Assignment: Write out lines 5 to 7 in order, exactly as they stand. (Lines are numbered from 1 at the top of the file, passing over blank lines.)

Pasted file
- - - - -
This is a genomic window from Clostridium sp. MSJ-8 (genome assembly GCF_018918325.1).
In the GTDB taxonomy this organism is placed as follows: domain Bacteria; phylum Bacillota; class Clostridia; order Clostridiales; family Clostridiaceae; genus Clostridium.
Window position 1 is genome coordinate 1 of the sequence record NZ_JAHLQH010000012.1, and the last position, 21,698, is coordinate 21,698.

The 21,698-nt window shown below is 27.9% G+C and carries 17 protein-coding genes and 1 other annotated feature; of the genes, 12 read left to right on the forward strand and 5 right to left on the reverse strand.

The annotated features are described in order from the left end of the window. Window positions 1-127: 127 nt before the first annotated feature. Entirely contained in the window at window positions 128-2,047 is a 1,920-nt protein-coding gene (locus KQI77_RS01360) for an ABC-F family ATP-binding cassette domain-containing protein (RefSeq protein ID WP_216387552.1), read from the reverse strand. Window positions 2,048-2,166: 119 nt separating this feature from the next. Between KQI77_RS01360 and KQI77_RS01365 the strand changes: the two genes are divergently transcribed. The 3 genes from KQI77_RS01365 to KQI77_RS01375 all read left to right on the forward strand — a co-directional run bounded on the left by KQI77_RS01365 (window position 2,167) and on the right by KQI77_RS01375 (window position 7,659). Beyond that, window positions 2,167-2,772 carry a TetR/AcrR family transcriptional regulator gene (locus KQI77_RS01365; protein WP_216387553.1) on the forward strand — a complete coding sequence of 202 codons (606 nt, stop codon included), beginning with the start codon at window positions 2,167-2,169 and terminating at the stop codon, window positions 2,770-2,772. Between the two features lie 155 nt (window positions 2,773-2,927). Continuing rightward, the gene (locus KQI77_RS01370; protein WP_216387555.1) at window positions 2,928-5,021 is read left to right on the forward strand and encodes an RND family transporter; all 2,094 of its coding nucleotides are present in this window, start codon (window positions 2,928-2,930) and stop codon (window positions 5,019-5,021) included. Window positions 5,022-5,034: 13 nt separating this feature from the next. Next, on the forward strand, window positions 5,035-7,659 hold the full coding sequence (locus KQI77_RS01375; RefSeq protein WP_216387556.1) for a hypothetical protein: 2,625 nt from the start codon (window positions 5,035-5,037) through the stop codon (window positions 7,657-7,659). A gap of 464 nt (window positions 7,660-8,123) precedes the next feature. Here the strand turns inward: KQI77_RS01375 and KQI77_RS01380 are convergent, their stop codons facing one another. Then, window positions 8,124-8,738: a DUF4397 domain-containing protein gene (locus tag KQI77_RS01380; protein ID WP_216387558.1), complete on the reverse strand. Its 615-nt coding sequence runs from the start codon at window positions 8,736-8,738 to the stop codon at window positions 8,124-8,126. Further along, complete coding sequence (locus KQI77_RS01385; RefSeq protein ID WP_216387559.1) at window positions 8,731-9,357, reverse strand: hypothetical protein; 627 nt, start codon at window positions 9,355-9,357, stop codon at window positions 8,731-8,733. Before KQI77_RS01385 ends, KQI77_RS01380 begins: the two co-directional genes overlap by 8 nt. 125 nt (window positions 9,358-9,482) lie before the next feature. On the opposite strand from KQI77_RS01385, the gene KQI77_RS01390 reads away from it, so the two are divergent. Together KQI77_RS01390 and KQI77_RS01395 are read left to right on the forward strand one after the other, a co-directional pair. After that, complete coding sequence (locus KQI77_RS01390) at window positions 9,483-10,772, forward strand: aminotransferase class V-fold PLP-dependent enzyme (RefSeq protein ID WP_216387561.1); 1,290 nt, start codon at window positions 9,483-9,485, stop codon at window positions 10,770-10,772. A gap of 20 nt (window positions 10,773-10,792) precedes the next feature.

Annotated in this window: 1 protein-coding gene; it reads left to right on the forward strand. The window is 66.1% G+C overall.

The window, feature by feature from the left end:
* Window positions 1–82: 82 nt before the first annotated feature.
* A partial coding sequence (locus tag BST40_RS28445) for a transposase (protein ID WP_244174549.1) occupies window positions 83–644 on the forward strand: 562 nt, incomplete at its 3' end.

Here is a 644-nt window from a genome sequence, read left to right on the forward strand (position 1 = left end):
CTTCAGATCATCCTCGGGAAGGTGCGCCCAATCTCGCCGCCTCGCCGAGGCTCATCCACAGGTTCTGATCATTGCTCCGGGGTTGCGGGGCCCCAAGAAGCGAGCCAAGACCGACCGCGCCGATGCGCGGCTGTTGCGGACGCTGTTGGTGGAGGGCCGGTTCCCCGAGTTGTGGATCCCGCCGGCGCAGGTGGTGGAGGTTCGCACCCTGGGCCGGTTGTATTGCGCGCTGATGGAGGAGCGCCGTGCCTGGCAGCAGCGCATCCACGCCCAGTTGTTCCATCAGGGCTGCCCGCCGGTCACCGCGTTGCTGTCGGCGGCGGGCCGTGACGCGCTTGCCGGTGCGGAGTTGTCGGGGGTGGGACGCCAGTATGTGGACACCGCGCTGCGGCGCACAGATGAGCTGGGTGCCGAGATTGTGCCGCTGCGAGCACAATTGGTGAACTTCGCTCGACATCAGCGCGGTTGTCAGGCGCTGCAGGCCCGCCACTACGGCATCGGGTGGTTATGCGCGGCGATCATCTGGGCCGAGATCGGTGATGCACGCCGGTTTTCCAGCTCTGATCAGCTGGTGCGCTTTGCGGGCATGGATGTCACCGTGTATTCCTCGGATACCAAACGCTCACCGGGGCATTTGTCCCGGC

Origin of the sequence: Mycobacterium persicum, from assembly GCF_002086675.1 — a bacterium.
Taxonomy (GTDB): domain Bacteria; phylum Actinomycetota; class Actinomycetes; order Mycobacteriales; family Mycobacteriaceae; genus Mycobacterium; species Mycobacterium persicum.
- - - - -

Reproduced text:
The annotated features are described in order from the left end of the window. Window positions 1-127: 127 nt before the first annotated feature. Entirely contained in the window at window positions 128-2,047 is a 1,920-nt protein-coding gene (locus KQI77_RS01360) for an ABC-F family ATP-binding cassette domain-containing protein (RefSeq protein ID WP_216387552.1), read from the reverse strand. Window positions 2,048-2,166: 119 nt separating this feature from the next. Between KQI77_RS01360 and KQI77_RS01365 the strand changes: the two genes are divergently transcribed. The 3 genes from KQI77_RS01365 to KQI77_RS01375 all read left to right on the forward strand — a co-directional run bounded on the left by KQI77_RS01365 (window position 2,167) and on the right by KQI77_RS01375 (window position 7,659). Beyond that, window positions 2,167-2,772 carry a TetR/AcrR family transcriptional regulator gene (locus KQI77_RS01365; protein WP_216387553.1) on the forward strand — a complete coding sequence of 202 codons (606 nt, stop codon included), beginning with the start codon at window positions 2,167-2,169 and terminating at the stop codon, window positions 2,770-2,772. Between the two features lie 155 nt (window positions 2,773-2,927). Continuing rightward, the gene (locus KQI77_RS01370; protein WP_216387555.1) at window positions 2,928-5,021 is read left to right on the forward strand and encodes an RND family transporter; all 2,094 of its coding nucleotides are present in this window, start codon (window positions 2,928-2,930) and stop codon (window positions 5,019-5,021) included. Window positions 5,022-5,034: 13 nt separating this feature from the next. Next, on the forward strand, window positions 5,035-7,659 hold the full coding sequence (locus KQI77_RS01375; RefSeq protein WP_216387556.1) for a hypothetical protein: 2,625 nt from the start codon (window positions 5,035-5,037) through the stop codon (window positions 7,657-7,659). A gap of 464 nt (window positions 7,660-8,123) precedes the next feature. Here the strand turns inward: KQI77_RS01375 and KQI77_RS01380 are convergent, their stop codons facing one another. Then, window positions 8,124-8,738: a DUF4397 domain-containing protein gene (locus tag KQI77_RS01380; protein ID WP_216387558.1), complete on the reverse strand. Its 615-nt coding sequence runs from the start codon at window positions 8,736-8,738 to the stop codon at window positions 8,124-8,126. Further along, complete coding sequence (locus KQI77_RS01385; RefSeq protein ID WP_216387559.1) at window positions 8,731-9,357, reverse strand: hypothetical protein; 627 nt, start codon at window positions 9,355-9,357, stop codon at window positions 8,731-8,733. Before KQI77_RS01385 ends, KQI77_RS01380 begins: the two co-directional genes overlap by 8 nt. 125 nt (window positions 9,358-9,482) lie before the next feature. On the opposite strand from KQI77_RS01385, the gene KQI77_RS01390 reads away from it, so the two are divergent. Together KQI77_RS01390 and KQI77_RS01395 are read left to right on the forward strand one after the other, a co-directional pair. After that, complete coding sequence (locus KQI77_RS01390) at window positions 9,483-10,772, forward strand: aminotransferase class V-fold PLP-dependent enzyme (RefSeq protein ID WP_216387561.1); 1,290 nt, start codon at window positions 9,483-9,485, stop codon at window positions 10,770-10,772. A gap of 20 nt (window positions 10,773-10,792) precedes the next feature.

Annotated in this window: 1 protein-coding gene; it reads left to right on the forward strand. The window is 66.1% G+C overall.

The window, feature by feature from the left end: